Auction 42 - Rare and Important Items

Responsum Handwritten and Signed by Rabbi Chananya ben Yakar – With Torah Novellae in the Handwriting of the Maharshach – 1596

Opening: $5,000
Two handwritten leaves with the conclusion of a hitherto unknown halachic responsum written and signed by Rabbi Chananya ben Yakar. On the margins and on the following pages is a halachic responsum in the handwriting of Rabbi Shlomo HaCohen of Thessaloniki, author of the Maharshach responsa. [Thessaloniki, c. 1596].
The passages in the Maharshach's handwriting are drafts for a responsum on the issue of the annulment of a shidduch and on the subject of asmachta and vows [printed in the Maharshach responsa Vol. 4, Siman 37]. Another inscription in the handwriting of the Maharshach's scribe [opening paragraph to the Maharshach's responsum to Rabbi Shlomo HaLevi on the subject of an aguna printed in Vol. 4 Siman 44].
Rabbi Chananya ben Yakar (died in 1585), a disciple of Rabbi Yosef Ibn Lev (the Maharival), is mentioned in the books of Torah authorities of his times: the Maharshadam, the Maharshach and the Maharit. The Maharshach's handwriting on the leaf indicates that this responsum to Rabbi Chananya [on the topic of Chezkat Chatzerot in the city of Thessaloniki] was sent to the Maharshach.
Rabbi Shlomo HaCohen – The Maharshach (1520-1601), the greatest among the Torah scholars in his wise generation. Raban shel Yisrael. At the end of the days of Maran Beit Yosef, he was recognized in many countries as the greatest Torah personage of his times and as the leading Torah authority. A disciple of Rabbi Yosef Pirmon and Rabbi Shmuel di Medina (the Maharshadam). Rabbi Ya'akov Alfandari wrote about Rabbi Shlomo HaCohen in a responsum that "I regard the Maharival and the Maharshadam and the Maharshach like the Rif and the Rambam and the Rosh in their times" (Responsum at the end of the Magid MeReshit Responsa, and his words were brought in Shem HaGedolim by the Chida who writes that "His name is great among the Jewish people"). He wrote thousands of responsa to Jews all over the world which later composed the four volumes of the Maharshach responsa. Three volumes were printed in his days (Thessaloniki 1586, Venice 1592 and Venice 1594), and the fourth volume was printed a long time after his death in Thessaloniki 1652. The responsa in Volume 4 were mostly written after 1594 because even in his later years the Maharshach continued his commitment as the pillar of Torah authority of his times. His rulings and responsa are often quoted in the books of poskim and the Shach and the rest of the later Torah authorities discussed his words at length and relied on his decisions in their rulings (for example, in the Ba’ei Chayei responsa by the author of the Knesset HaGedola the words of the Maharshach are mentioned more than 700 times).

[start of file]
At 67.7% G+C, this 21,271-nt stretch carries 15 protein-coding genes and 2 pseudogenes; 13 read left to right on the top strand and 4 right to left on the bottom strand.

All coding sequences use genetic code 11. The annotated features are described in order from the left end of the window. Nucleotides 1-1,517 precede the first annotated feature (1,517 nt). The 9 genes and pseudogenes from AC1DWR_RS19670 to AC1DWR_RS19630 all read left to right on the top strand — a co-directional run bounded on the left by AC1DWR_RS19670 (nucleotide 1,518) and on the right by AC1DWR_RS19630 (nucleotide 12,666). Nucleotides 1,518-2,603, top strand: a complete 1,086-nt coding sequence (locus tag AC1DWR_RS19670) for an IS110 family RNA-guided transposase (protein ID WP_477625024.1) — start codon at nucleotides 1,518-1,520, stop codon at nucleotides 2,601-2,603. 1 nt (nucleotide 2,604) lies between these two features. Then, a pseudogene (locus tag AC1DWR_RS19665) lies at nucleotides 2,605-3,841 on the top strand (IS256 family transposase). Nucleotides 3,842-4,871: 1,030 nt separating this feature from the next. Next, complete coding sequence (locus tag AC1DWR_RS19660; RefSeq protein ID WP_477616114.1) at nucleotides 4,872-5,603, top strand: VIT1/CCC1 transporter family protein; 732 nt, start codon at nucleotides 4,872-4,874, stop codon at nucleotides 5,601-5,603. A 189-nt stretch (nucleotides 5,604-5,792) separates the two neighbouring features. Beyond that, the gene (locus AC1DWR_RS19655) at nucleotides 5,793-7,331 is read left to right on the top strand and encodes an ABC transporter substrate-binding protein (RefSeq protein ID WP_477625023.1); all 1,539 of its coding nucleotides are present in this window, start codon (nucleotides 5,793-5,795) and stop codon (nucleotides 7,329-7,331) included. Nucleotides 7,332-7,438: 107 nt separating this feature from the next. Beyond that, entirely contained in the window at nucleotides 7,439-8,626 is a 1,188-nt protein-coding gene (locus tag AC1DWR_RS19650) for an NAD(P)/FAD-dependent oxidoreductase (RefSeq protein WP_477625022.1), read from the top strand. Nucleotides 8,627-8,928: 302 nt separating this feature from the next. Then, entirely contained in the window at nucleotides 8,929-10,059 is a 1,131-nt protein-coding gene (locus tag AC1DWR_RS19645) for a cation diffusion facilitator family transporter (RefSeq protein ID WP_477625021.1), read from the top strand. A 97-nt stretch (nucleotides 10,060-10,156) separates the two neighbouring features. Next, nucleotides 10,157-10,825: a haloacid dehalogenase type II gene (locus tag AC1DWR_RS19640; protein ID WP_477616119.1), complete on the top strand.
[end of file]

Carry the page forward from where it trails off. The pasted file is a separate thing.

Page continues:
The Maharshach responsa excel in their elucidation and explanation of all the details of the treatises and their foundations up until the halachic conclusion. This manuscript written while clarifying a treatise, depicts a little of what exists “behind the curtains” of the manner in which the Maharshach wrote his responsa. These inscriptions were written while he was perusing the treatise which led to his responsum regarding the annulment of a shidduch (a matrimonial match) which took place in Cheshvan 1596 and later printed in Volume 4, Siman 37. Therefore, these inscriptions are from the last period of his life when he was nearly eighty years old. Excerpts of the content and entire sentences of this manuscript can be found in the final responsum printed in that volume, but some passages do not appear in the printed responsum. The Maharshach also writes that “I have already written in one of my rulings that this is not to be relied upon…”.
The Maharshach’s disciples were renowned for their greatness and their books of responsa were frequently mentioned in Torah literature written by various poskim: Rabbi Chaim Shabtai (the Maharchash) author of the Torat Chaim responsa, Rabbi Shmuel Hayun author of the Bnei Shmuel responsa, Rabbi Chaim Melamed, and others.
4 pages, approximately 21 cm. (including 2 pages in the handwriting of Rabbi Chananya ben Yakar, a page and a half written by the Maharshach and 4 lines in the handwriting of the Maharshach’s scribe). Fair-poor condition, the leaves were removed from the Binding Geniza, stains and ink blurs, wear and tear with missing text, professionally restored.
Enclosed is an authorization by experts identifying the handwriting of the Maharshach and of Rabbi Chananya ben Yakar.
Rare and Important Items